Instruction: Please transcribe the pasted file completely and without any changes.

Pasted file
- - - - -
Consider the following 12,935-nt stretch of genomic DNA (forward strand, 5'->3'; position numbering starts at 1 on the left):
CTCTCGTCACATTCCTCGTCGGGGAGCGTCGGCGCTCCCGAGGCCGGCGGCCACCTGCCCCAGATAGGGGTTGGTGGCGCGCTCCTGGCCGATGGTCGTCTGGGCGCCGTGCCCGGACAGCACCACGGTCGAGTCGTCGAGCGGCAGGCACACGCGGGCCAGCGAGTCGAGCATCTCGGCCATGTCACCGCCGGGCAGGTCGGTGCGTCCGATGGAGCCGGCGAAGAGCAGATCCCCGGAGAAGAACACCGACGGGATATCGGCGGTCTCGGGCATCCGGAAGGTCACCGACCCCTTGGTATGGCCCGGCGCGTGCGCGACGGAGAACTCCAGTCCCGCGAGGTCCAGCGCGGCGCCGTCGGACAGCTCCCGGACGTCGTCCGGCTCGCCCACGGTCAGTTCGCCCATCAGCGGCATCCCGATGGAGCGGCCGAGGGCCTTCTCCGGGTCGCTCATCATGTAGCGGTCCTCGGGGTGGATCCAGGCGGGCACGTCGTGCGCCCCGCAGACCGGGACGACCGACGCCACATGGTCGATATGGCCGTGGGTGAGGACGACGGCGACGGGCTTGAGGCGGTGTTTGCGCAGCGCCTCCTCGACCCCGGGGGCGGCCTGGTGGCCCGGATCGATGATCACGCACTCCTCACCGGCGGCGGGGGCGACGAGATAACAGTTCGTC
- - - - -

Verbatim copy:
Consider the following 12,935-nt stretch of genomic DNA (forward strand, 5'->3'; position numbering starts at 1 on the left):
CTCTCGTCACATTCCTCGTCGGGGAGCGTCGGCGCTCCCGAGGCCGGCGGCCACCTGCCCCAGATAGGGGTTGGTGGCGCGCTCCTGGCCGATGGTCGTCTGGGCGCCGTGCCCGGACAGCACCACGGTCGAGTCGTCGAGCGGCAGGCACACGCGGGCCAGCGAGTCGAGCATCTCGGCCATGTCACCGCCGGGCAGGTCGGTGCGTCCGATGGAGCCGGCGAAGAGCAGATCCCCGGAGAAGAACACCGACGGGATATCGGCGGTCTCGGGCATCCGGAAGGTCACCGACCCCTTGGTATGGCCCGGCGCGTGCGCGACGGAGAACTCCAGTCCCGCGAGGTCCAGCGCGGCGCCGTCGGACAGCTCCCGGACGTCGTCCGGCTCGCCCACGGTCAGTTCGCCCATCAGCGGCATCCCGATGGAGCGGCCGAGGGCCTTCTCCGGGTCGCTCATCATGTAGCGGTCCTCGGGGTGGATCCAGGCGGGCACGTCGTGCGCCCCGCAGACCGGGACGACCGACGCCACATGGTCGATATGGCCGTGGGTGAGGACGACGGCGACGGGCTTGAGGCGGTGTTTGCGCAGCGCCTCCTCGACCCCGGGGGCGGCCTGGTGGCCCGGATCGATGATCACGCACTCCTCACCGGCGGCGGGGGCGACGAGATAACAGTTCGTC